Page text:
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Comparison between RANS and LES for fluidic oscillator 

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July 15, 2016, 07:27 
calculation of time for CFD simulation

#1 
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raunak jung pandey
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I am learning to use CFD using Ansys CFX. I know that The length of time required to complete a CFD simulation depends on the length of the simulation, the number of grid cells (assuming that you are doing a numerical simulation) and the timestep of calculations. The numerical integration scheme, the implementation of the software and the details of the hardware also make a difference.
But is there is any way to calculate total time required to complete a simulation? Thank You 

July 15, 2016, 08:01 

#2 
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Michael Prinkey
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The answer to your question is generally no. But there are some instances where you can perhaps generate some estimates.
For steadystate solutions (pressure and density based), you generally have no idea how many iterations/pseudotimesteps it will take to reach your convergence tolerance. You cannot reliably generate estimates based on rates of convergence, because initial residuals tend to drop quickly and then stall later. Some simple flow cases may seem to be predictable, but for any complicated flow at all, this won't be the case in my experience. The only way you can really find out is to run the job and see. But, if you are running similar geometries with similar operating conditions on a similar computer, your time for your new jobs will likely be close to those of your initial job. Generally, you cannot think that doubling the number of cells will double your solution time...it may well MORE than double solution time. Just like doubling the number of CPU cores you use will half the solution time. This is true for all steadystate approaches, AFAIK. For transient simulations, the situation is a little betterat least if you are using fixed timesteps and fixed spatial grids. If you start your solution and you time the execution of some relevant interval of timesteps. If your simulations contains some significant temporally varying phenomena (vortex shedding, bubble bursting, flame oscillation, etc), your timing interval should contain at least one of those phenomena. Then, you can likely use that estimate how long the rest of the simulation time will take. It should be reasonably accurate as long as no huge flow changes occur later in the simulation. For simulations like, say, simulation of internal combustion engines, that moving flame front will make the compute time very unpredictable (in my experience anyway). This will also be the case with adaptive time stepping or adaptive meshing schemes (though you often use adaptive time stepping/meshing is these problems anyway). There is a small class of CFD solvers that do have fairly predicable runtimes. These are explicit time integration scheme...usually density based. Again, without adaptive time stepping and fixed resolution grids, these solvers have (more or less) a fixed amount of work they do per timestep. In this case, you can average the time required for just a few timesteps and scale that up to the full solution time. Finally, some CFD solvers offer a time estimate for when the solution will complete. These are generally inaccurate (often laughably so!). This is for all of the reasons above. But they tend to average over the whole of the simulation time processed, so they generally get more accurate, the longer the simulation goes, so they can offer some indication. I just hesitate to call any of these "predictive" except maybe for the explicit CFD solvers with fixed timesteps and grids.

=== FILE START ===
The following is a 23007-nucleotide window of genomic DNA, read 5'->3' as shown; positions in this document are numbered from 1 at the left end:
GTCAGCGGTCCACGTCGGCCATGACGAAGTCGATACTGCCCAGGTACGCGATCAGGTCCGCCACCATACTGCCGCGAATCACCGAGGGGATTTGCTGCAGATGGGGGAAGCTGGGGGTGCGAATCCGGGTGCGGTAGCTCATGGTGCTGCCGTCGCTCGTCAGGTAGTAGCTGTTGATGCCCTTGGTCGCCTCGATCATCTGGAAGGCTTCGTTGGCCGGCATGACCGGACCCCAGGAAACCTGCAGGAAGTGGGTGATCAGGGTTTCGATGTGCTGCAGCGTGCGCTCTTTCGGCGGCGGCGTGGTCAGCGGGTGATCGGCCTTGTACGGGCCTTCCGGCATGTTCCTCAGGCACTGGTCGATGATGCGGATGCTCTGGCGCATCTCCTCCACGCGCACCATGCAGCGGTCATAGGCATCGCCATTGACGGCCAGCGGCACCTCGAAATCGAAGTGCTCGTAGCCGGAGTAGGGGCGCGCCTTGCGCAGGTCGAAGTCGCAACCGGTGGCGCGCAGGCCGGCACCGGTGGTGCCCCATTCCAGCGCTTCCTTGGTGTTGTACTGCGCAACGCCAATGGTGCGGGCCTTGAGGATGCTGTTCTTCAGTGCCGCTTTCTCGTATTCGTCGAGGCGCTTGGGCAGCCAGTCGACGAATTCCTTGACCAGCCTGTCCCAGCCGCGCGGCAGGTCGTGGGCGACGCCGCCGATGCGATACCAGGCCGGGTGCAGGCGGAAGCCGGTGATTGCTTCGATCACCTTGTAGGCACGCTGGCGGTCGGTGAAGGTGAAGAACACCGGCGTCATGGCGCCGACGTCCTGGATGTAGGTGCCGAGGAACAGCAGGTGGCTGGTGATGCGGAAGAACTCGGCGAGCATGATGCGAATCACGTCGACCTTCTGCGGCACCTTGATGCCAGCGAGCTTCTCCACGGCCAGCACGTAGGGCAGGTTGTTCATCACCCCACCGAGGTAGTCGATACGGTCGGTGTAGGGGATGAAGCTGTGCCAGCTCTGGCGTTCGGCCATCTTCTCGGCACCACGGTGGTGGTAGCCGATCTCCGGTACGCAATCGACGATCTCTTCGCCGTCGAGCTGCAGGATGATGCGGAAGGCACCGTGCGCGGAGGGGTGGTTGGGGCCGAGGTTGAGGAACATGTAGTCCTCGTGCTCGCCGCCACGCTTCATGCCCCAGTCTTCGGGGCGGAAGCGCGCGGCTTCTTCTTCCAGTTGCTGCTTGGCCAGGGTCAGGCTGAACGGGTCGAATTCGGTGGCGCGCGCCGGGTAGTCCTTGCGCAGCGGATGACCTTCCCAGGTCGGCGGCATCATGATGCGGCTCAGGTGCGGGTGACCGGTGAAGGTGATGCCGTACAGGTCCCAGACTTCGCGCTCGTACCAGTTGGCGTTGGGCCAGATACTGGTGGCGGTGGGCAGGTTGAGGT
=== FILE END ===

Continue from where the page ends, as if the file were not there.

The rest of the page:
July 15, 2016, 11:33